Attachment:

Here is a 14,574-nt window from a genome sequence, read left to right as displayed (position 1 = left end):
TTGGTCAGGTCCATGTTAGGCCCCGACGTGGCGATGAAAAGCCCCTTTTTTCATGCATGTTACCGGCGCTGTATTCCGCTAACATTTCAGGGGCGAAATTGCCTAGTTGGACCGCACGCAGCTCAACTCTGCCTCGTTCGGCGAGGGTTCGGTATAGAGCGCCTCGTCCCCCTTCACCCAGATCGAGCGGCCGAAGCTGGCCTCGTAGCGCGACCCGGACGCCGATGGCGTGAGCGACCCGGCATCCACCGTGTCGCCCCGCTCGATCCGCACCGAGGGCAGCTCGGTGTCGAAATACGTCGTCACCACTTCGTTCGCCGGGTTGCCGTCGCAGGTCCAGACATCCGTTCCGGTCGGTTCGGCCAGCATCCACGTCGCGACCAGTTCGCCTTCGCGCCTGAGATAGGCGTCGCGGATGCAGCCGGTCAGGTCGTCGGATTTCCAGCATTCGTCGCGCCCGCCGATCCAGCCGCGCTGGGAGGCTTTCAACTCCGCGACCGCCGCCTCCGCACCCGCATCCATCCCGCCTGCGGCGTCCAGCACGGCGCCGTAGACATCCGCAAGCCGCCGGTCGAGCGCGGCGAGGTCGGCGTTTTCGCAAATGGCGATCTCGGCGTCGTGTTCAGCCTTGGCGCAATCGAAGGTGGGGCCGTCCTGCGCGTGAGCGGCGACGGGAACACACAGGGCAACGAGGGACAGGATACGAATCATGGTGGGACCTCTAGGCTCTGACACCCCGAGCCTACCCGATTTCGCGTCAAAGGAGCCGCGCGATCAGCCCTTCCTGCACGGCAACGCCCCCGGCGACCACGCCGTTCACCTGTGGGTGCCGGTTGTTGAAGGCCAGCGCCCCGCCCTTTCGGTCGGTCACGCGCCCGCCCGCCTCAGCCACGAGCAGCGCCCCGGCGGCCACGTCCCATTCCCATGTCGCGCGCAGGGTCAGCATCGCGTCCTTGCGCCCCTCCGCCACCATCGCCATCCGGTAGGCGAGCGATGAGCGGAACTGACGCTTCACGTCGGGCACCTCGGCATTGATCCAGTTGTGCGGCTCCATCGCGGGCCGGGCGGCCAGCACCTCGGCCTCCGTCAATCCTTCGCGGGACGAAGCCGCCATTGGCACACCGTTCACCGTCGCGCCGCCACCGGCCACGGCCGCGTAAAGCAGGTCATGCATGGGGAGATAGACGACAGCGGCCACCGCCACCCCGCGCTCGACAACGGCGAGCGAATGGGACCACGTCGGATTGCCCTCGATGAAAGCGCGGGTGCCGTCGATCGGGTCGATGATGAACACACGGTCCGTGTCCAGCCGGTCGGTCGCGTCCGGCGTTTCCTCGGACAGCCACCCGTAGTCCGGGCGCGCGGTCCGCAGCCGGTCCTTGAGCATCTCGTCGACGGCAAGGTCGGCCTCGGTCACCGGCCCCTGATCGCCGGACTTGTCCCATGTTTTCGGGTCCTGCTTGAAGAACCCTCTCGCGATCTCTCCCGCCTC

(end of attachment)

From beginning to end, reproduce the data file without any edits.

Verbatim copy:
Here is a 14,574-nt window from a genome sequence, read left to right as displayed (position 1 = left end):
TTGGTCAGGTCCATGTTAGGCCCCGACGTGGCGATGAAAAGCCCCTTTTTTCATGCATGTTACCGGCGCTGTATTCCGCTAACATTTCAGGGGCGAAATTGCCTAGTTGGACCGCACGCAGCTCAACTCTGCCTCGTTCGGCGAGGGTTCGGTATAGAGCGCCTCGTCCCCCTTCACCCAGATCGAGCGGCCGAAGCTGGCCTCGTAGCGCGACCCGGACGCCGATGGCGTGAGCGACCCGGCATCCACCGTGTCGCCCCGCTCGATCCGCACCGAGGGCAGCTCGGTGTCGAAATACGTCGTCACCACTTCGTTCGCCGGGTTGCCGTCGCAGGTCCAGACATCCGTTCCGGTCGGTTCGGCCAGCATCCACGTCGCGACCAGTTCGCCTTCGCGCCTGAGATAGGCGTCGCGGATGCAGCCGGTCAGGTCGTCGGATTTCCAGCATTCGTCGCGCCCGCCGATCCAGCCGCGCTGGGAGGCTTTCAACTCCGCGACCGCCGCCTCCGCACCCGCATCCATCCCGCCTGCGGCGTCCAGCACGGCGCCGTAGACATCCGCAAGCCGCCGGTCGAGCGCGGCGAGGTCGGCGTTTTCGCAAATGGCGATCTCGGCGTCGTGTTCAGCCTTGGCGCAATCGAAGGTGGGGCCGTCCTGCGCGTGAGCGGCGACGGGAACACACAGGGCAACGAGGGACAGGATACGAATCATGGTGGGACCTCTAGGCTCTGACACCCCGAGCCTACCCGATTTCGCGTCAAAGGAGCCGCGCGATCAGCCCTTCCTGCACGGCAACGCCCCCGGCGACCACGCCGTTCACCTGTGGGTGCCGGTTGTTGAAGGCCAGCGCCCCGCCCTTTCGGTCGGTCACGCGCCCGCCCGCCTCAGCCACGAGCAGCGCCCCGGCGGCCACGTCCCATTCCCATGTCGCGCGCAGGGTCAGCATCGCGTCCTTGCGCCCCTCCGCCACCATCGCCATCCGGTAGGCGAGCGATGAGCGGAACTGACGCTTCACGTCGGGCACCTCGGCATTGATCCAGTTGTGCGGCTCCATCGCGGGCCGGGCGGCCAGCACCTCGGCCTCCGTCAATCCTTCGCGGGACGAAGCCGCCATTGGCACACCGTTCACCGTCGCGCCGCCACCGGCCACGGCCGCGTAAAGCAGGTCATGCATGGGGAGATAGACGACAGCGGCCACCGCCACCCCGCGCTCGACAACGGCGAGCGAATGGGACCACGTCGGATTGCCCTCGATGAAAGCGCGGGTGCCGTCGATCGGGTCGATGATGAACACACGGTCCGTGTCCAGCCGGTCGGTCGCGTCCGGCGTTTCCTCGGACAGCCACCCGTAGTCCGGGCGCGCGGTCCGCAGCCGGTCCTTGAGCATCTCGTCGACGGCAAGGTCGGCCTCGGTCACCGGCCCCTGATCGCCGGACTTGTCCCATGTTTTCGGGTCCTGCTTGAAGAACCCTCTCGCGATCTCTCCCGCCTC